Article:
Singapore Wage Council: Companies may consider temporary wage cuts to minimise retrenchments: National Wages Council

Companies that have already exhausted other cost-saving measures should consider implementing temporary wage cuts, but only to the extent needed to minimise retrenchments, said the National Wages Council (NWC). The pay cuts should depend on the performance and outlook for the company as well as the industry it is in, with the burden of wage reductions not falling on any particular group, the council said.

It added that management should lead by example. “Wage cuts accepted in good faith by employees should also be restored when business conditions allow,” NWC said in its guidelines issued on Friday. The updated guidelines, which will apply from November to the end of June next year, are aimed at sustaining businesses and saving jobs under the challenging circumstances posed by the COVID-19 crisis.
The NWC is a tripartite body made up of representatives from businesses, unions and the Government. The NWC noted that while it had considered issuing quantitative wage reduction guidelines, it decided not to do so as such recommendations would not be meaningful given the uneven impact of COVID-19 on businesses, as well as the significant variation in business conditions across and within different industries and companies.

The council set out several key principles for companies implementing wage cuts, which include having employers adopt the Flexible Wage System and utilise the range of flexibility provided for under the variable components of the wage structure. Under the system, variable components should make up 30 per cent of the annual wage package for rank-and-file workers, 40 per cent for middle management and 50 per cent for senior management. Employers can consider using the annual and monthly variable components to adjust wages, said the NWC, recommending that firms only cut basic pay if necessary to avoid retrenchments.

It also urged management to lead by example by taking earlier and deeper wage cuts, and called on companies which pay annual wage supplements – commonly known as the 13th-month bonus – to continue doing so if possible. “In deciding what is a reasonable level of wage cut, employers should carefully take into account their sector’s and company’s performance and outlook, and the level of government support to employers to offset business costs and employees wages, as well as the cumulative effect of prior wage cuts and other cost-saving measures that have already been implemented to-date on employees, such as reductions in allowances and commissions, shorter work weeks, temporary layoffs and no-pay leave,” the NWC said. Unionised companies should where applicable negotiate and agree on any wage adjustments and implementation of flexible wages with the union, it added.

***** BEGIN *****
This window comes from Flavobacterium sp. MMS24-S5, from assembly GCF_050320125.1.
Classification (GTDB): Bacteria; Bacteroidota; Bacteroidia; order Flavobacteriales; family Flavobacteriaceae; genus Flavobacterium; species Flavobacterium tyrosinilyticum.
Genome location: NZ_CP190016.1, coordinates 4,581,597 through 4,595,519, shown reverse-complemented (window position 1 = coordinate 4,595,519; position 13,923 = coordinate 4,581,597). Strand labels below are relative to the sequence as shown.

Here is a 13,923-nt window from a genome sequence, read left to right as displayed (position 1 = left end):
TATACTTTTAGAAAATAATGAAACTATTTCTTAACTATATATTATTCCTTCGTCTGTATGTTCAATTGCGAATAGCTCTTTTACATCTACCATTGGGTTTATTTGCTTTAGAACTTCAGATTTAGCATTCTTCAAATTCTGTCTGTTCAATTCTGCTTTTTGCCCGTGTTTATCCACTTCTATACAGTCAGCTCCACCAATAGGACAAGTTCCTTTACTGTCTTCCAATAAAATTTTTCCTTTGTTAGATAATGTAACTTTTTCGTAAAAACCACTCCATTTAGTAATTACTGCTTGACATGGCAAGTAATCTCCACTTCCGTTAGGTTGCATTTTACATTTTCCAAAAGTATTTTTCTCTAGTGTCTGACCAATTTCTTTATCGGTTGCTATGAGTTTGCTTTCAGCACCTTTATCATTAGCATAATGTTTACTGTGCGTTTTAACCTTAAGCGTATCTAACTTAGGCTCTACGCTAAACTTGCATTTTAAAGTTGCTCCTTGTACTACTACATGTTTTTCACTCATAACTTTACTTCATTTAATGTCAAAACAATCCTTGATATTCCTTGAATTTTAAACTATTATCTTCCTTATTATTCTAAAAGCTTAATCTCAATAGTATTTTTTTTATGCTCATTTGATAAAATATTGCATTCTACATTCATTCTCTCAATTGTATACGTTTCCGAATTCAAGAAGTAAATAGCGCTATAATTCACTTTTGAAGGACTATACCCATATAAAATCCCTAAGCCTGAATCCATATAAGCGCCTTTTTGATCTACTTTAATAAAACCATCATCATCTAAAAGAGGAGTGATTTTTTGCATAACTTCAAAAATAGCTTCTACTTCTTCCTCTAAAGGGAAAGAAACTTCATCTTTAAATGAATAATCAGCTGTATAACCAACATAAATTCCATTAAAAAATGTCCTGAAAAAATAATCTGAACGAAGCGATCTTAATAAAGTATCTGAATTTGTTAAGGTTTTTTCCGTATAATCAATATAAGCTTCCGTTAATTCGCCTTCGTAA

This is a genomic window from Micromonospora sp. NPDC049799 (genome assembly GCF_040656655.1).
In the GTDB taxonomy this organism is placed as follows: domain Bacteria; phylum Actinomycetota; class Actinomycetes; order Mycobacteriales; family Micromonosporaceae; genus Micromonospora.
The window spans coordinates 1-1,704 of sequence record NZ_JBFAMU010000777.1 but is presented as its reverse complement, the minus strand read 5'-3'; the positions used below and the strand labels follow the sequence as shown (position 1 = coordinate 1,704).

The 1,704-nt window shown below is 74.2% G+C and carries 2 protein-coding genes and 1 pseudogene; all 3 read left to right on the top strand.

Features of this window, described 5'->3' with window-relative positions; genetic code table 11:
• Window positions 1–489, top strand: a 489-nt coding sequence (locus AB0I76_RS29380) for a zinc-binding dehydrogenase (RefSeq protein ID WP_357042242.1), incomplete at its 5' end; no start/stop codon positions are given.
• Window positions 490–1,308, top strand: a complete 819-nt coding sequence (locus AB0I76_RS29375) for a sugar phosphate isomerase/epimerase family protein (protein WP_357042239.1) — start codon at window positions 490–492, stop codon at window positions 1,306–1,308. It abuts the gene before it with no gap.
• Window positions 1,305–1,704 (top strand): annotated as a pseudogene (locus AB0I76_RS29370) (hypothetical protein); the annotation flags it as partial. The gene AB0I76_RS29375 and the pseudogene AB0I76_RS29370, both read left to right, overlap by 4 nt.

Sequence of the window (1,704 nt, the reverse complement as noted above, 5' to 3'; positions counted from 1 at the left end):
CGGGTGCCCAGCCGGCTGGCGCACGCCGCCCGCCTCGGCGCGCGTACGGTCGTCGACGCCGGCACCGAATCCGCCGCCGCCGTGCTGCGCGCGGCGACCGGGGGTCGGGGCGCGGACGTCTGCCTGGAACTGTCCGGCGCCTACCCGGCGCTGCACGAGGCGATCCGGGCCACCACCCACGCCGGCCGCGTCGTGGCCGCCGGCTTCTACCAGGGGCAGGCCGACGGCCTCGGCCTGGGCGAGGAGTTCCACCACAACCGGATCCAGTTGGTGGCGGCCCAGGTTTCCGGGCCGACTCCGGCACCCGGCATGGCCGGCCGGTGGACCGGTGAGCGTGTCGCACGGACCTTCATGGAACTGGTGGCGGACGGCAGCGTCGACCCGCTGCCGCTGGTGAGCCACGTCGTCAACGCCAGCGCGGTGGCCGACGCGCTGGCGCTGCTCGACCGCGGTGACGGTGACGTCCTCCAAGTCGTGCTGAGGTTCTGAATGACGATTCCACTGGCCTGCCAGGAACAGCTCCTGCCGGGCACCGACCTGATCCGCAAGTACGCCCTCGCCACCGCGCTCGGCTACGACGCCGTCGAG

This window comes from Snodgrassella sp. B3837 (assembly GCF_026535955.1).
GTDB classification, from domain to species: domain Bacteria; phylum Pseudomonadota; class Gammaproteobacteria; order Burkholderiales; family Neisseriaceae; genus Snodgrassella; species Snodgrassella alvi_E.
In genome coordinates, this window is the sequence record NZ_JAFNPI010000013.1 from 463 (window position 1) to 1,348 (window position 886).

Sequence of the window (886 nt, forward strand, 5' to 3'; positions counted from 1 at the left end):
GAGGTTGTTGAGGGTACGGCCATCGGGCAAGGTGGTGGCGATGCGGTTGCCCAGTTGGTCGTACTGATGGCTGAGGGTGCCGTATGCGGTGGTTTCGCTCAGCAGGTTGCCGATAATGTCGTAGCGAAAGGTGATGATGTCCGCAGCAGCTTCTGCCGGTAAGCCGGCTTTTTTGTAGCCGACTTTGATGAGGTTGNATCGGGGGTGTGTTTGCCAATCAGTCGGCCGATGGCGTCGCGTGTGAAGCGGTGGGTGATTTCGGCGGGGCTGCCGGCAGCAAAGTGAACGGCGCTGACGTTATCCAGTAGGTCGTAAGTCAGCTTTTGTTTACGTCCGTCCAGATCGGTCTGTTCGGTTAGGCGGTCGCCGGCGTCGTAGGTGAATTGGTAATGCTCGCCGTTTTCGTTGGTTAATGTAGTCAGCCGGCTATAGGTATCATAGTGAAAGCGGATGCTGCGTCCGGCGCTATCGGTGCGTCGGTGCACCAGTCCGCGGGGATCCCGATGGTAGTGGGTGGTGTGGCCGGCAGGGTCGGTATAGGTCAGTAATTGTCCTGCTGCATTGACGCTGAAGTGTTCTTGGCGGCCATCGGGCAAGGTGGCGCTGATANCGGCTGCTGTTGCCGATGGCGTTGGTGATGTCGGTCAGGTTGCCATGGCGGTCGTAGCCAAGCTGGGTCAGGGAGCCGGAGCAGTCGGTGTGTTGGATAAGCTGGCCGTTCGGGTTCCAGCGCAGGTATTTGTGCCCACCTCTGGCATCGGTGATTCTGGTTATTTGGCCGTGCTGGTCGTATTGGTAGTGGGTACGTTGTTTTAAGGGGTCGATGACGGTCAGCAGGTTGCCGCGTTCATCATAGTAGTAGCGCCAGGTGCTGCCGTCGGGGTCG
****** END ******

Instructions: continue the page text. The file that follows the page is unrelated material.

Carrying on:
The council repeated its call for special consideration to be given to low-wage workers, and said that employers who are cutting salaries should implement a wage freeze instead of pay cuts for workers earning a basic monthly wage of S$1,400 or below. It noted that while it had considered calling for a reduction in employers’ Central Provident Fund (CPF) contributions, the consensus was not to do so. It added that such cuts were a “blunt move” which would not take into account the different circumstances of individual companies and employees, and would also have a disproportionate impact on local workers.

The Government has accepted the guidelines set out by the NWC, with Permanent Secretary for Manpower Aubeck Kam stating that the authorities are committed to supporting workers affected by the COVID-19 crisis. Mr Kam noted that even as employers seek to avoid retrenchments, if layoffs are necessary, they should follow the Tripartite Advisory on Managing Excess Manpower and Responsible Retrenchment. The updated advisory has been endorsed by the NWC and will be announced on Saturday.


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